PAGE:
We make decisions every day, and the patterns we establish in the small decisions shape the larger ones. Read 1 Chronicles 12:32.
The background for 1 Chronicles 12:32 is that Israel’s first King, Saul, was dead. David, from the tribe of Judah had been appointed King and was ruling the nation from the city of Hebron. Many of the fighting men from each of the other 11 tribes of Israel were coming to Hebron to turn Saul’s kingdom over to David and re-unify the nation. This simple statement, tucked away in the middle of a listing of the men who had volunteered to serve David and who supported his anointing as king over all Israel, tells us of some men from the tribe of Issachar “who understood the times and knew what Israel should do.”
God has entrusted to leaders the dignity and responsibility of being stewards of the resources and creatures of this planet. When a leader shapes, refines or creatively utilizes the minerals, plants and animals that God has placed at their disposal, they are accountable for the results. Read 1 Chronicles 29:10-16.
Near the end of his reign as king of Israel, David was stockpiling materials for construction of the temple to house the Ark of the Covenant of God. He has described his task in 29:1b saying, “The task is great, because this palatial structure is not for man but for the Lord God.” Wow! Talk about a vision statement! David personally had given willingly and sacrificially of his resources for this project and at his request so had the leaders of families, the officers of the tribes, the commanders of his army and the government officials.
“Take heed to yourselves, lest your example contradict your doctrine, and lest you lay such stumbling-blocks before the blind, as may be the occasion of their ruin; lest you unsay with your lives what you say with your tongues; and be the greatest hinderers of the success of your own labors…He that means as he speaks, will surely do as he speaks.” These words written by Richard Baxter in The Reformed Pastor in an article entitled “The Banner of Truth Trust” should be on the wall of every leader. The Biblical virtue of integrity points to a consistency between what is inside and what is outside, between belief and behavior, our words and our ways, our attitudes and our actions, our values and our practice. Read 1 Chronicles 29:16-20.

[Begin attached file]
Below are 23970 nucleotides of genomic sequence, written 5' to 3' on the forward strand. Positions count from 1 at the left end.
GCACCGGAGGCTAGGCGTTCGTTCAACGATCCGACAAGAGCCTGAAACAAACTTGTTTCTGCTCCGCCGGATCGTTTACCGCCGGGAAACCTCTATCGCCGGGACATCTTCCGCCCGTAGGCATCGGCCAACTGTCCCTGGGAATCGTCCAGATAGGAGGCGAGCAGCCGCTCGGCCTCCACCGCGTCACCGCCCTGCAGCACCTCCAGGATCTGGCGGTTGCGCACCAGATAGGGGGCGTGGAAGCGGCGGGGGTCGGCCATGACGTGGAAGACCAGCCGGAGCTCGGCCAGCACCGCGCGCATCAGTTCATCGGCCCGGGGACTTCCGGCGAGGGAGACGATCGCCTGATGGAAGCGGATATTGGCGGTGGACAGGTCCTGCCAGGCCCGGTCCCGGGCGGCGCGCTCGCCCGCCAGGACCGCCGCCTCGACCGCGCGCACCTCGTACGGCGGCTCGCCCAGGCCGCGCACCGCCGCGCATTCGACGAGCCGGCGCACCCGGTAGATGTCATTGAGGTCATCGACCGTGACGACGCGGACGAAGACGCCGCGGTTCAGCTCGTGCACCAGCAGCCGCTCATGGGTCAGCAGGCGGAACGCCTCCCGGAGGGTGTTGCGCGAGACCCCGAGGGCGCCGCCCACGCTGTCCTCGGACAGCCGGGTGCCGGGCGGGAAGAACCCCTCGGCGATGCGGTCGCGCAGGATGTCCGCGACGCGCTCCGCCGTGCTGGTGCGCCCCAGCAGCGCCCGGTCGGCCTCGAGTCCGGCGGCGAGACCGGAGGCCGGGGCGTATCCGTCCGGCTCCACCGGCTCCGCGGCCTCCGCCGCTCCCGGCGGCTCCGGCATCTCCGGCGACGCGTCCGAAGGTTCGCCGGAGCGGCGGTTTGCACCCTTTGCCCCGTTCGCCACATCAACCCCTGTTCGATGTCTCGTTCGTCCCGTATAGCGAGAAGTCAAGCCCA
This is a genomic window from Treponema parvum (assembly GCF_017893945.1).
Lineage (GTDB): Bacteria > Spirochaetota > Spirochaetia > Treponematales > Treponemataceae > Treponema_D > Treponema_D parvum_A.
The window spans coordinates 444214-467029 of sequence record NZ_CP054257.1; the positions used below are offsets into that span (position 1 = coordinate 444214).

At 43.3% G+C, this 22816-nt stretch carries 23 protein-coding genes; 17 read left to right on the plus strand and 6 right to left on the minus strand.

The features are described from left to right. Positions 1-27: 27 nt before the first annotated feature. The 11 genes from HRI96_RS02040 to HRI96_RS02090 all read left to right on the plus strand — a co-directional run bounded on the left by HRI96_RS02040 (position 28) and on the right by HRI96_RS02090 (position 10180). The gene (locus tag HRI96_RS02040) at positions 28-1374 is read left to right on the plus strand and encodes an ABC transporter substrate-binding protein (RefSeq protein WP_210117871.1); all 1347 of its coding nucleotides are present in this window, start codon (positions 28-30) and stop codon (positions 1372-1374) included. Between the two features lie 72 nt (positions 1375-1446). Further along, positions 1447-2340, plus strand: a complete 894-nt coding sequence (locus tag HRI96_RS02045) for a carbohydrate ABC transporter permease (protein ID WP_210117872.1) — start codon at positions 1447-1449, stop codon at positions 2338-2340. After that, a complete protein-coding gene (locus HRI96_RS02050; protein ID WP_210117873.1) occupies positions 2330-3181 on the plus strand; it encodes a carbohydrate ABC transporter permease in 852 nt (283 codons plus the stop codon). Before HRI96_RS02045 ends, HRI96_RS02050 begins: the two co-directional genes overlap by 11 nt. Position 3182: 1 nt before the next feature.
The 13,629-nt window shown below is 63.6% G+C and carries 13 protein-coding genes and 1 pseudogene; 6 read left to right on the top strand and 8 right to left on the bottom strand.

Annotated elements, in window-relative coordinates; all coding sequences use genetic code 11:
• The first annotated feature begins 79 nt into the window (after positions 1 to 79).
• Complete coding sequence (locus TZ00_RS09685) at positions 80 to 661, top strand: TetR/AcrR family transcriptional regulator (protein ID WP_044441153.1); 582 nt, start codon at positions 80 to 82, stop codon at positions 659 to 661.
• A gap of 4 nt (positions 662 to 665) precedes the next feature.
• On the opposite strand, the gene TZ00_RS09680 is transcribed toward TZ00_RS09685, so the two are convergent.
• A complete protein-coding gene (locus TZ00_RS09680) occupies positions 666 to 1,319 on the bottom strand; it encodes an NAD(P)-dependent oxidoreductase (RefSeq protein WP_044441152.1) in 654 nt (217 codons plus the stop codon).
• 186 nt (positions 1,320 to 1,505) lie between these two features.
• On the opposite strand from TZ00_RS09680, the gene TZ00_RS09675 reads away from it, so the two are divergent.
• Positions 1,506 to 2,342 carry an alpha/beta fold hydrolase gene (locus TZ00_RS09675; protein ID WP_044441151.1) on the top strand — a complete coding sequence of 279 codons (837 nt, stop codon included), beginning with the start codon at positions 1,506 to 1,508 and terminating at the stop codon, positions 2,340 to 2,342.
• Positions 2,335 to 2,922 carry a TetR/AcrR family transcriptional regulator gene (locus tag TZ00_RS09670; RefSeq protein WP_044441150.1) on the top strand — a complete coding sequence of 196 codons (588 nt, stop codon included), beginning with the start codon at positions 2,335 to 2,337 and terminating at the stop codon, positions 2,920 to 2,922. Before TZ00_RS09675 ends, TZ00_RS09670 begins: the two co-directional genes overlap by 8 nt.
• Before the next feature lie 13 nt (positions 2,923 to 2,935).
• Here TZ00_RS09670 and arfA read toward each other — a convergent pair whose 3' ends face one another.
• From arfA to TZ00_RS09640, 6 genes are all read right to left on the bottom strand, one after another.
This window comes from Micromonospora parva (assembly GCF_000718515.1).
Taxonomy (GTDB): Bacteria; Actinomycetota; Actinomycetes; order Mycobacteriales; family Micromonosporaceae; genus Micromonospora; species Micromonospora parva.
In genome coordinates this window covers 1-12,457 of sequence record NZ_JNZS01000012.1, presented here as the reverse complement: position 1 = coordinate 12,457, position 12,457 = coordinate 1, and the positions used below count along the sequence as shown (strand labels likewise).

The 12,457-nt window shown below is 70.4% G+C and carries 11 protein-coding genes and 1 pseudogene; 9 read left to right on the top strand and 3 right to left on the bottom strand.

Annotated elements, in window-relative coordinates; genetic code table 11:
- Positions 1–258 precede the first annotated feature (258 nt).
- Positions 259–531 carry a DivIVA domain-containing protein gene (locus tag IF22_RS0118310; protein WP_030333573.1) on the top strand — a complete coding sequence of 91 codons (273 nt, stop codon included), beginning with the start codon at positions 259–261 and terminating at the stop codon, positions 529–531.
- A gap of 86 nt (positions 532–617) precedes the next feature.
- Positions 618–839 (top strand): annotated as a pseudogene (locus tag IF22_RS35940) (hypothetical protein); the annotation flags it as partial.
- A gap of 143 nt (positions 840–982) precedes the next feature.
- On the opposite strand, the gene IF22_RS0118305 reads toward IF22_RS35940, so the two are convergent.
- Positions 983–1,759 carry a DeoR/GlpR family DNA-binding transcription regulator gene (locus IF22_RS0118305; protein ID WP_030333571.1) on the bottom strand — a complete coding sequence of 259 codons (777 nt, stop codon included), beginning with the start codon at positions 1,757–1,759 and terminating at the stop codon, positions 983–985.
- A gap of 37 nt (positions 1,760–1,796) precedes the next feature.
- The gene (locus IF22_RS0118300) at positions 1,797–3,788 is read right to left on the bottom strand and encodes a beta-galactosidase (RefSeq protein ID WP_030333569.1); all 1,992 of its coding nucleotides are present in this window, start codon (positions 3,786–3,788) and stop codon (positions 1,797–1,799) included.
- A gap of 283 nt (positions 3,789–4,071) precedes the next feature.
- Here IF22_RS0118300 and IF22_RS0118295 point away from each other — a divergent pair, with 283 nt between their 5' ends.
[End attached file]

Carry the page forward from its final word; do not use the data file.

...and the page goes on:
Tags: Core Values
It is one thing to have a vision; it is quiet another for a leader to be able to communicate that vision to others to enable them to embrace and internalize it. Read 1 Chronicles 28:1-21.
When God provided David with a vision of the Jerusalem temple, he wanted to be personally instrumental in making that dream a reality. But the Lord told David that the job of building the temple would be given to his son and successor Solomon. David chose not to view himself as having been cut out of the action. Instead, he energetically undertook his new charge – that of communicating the vision for the temple in a manner that would infect Solomon and enlist his unwavering support.
The sun rises and sets every day. The pattern is so consistent that we build charts looking years into the future establishing the time for sunrise and sunset based on the rotation of the earth and the tilt on its axis. The North Star is so consistent in its location that it is used as a navigational reference point in the northern hemisphere. God’s created order has evidence of intelligent design from the smallest living system to the human brain and beyond to the far reaches of the universe. Since we are created in God’s image, it should come as no surprise that leaders need to apply structure and organization to their organization to be consistent and effective. Read 1 Chronicles 27:1-34.
Chapter 27 details one of the best examples of a leader using structure and organization to be effective. David’s administrative abilities shine through in this description of the careful organization of his army divisions, tribal officers and royal overseers. If a leader studied only this chapter and learned to use the principles of structure and organization used by David, they would increase their effectiveness to utilize multiple resources around a common goal.